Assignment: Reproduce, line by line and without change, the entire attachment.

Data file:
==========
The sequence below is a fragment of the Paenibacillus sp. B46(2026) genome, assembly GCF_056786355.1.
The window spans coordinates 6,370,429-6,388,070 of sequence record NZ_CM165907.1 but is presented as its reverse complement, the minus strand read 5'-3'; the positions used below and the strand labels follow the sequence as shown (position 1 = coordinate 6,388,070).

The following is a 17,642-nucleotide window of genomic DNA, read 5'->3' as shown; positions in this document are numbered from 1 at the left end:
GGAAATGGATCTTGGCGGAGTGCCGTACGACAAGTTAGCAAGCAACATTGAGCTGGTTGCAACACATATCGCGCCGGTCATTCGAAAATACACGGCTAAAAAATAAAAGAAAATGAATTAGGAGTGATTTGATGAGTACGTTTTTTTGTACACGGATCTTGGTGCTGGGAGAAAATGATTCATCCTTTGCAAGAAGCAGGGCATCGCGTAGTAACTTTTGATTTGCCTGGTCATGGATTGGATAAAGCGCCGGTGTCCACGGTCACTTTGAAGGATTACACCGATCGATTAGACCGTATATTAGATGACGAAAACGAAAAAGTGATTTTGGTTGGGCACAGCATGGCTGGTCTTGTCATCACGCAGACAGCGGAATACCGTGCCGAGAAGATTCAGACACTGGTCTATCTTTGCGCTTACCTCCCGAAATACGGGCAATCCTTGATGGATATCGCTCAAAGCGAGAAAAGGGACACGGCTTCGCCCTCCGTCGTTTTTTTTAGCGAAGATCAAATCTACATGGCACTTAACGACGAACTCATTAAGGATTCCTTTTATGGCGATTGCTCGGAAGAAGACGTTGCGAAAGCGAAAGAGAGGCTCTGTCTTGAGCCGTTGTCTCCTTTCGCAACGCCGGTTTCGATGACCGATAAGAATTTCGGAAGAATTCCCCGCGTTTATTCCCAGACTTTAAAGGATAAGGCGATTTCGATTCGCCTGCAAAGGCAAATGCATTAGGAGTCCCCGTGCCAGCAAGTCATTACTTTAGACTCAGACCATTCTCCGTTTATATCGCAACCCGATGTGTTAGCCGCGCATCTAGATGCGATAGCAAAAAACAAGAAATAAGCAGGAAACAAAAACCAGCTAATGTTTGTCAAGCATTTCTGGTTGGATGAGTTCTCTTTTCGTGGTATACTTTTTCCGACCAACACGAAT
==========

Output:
The sequence below is a fragment of the Paenibacillus sp. B46(2026) genome, assembly GCF_056786355.1.
The window spans coordinates 6,370,429-6,388,070 of sequence record NZ_CM165907.1 but is presented as its reverse complement, the minus strand read 5'-3'; the positions used below and the strand labels follow the sequence as shown (position 1 = coordinate 6,388,070).

The following is a 17,642-nucleotide window of genomic DNA, read 5'->3' as shown; positions in this document are numbered from 1 at the left end:
GGAAATGGATCTTGGCGGAGTGCCGTACGACAAGTTAGCAAGCAACATTGAGCTGGTTGCAACACATATCGCGCCGGTCATTCGAAAATACACGGCTAAAAAATAAAAGAAAATGAATTAGGAGTGATTTGATGAGTACGTTTTTTTGTACACGGATCTTGGTGCTGGGAGAAAATGATTCATCCTTTGCAAGAAGCAGGGCATCGCGTAGTAACTTTTGATTTGCCTGGTCATGGATTGGATAAAGCGCCGGTGTCCACGGTCACTTTGAAGGATTACACCGATCGATTAGACCGTATATTAGATGACGAAAACGAAAAAGTGATTTTGGTTGGGCACAGCATGGCTGGTCTTGTCATCACGCAGACAGCGGAATACCGTGCCGAGAAGATTCAGACACTGGTCTATCTTTGCGCTTACCTCCCGAAATACGGGCAATCCTTGATGGATATCGCTCAAAGCGAGAAAAGGGACACGGCTTCGCCCTCCGTCGTTTTTTTTAGCGAAGATCAAATCTACATGGCACTTAACGACGAACTCATTAAGGATTCCTTTTATGGCGATTGCTCGGAAGAAGACGTTGCGAAAGCGAAAGAGAGGCTCTGTCTTGAGCCGTTGTCTCCTTTCGCAACGCCGGTTTCGATGACCGATAAGAATTTCGGAAGAATTCCCCGCGTTTATTCCCAGACTTTAAAGGATAAGGCGATTTCGATTCGCCTGCAAAGGCAAATGCATTAGGAGTCCCCGTGCCAGCAAGTCATTACTTTAGACTCAGACCATTCTCCGTTTATATCGCAACCCGATGTGTTAGCCGCGCATCTAGATGCGATAGCAAAAAACAAGAAATAAGCAGGAAACAAAAACCAGCTAATGTTTGTCAAGCATTTCTGGTTGGATGAGTTCTCTTTTCGTGGTATACTTTTTCCGACCAACACGAAT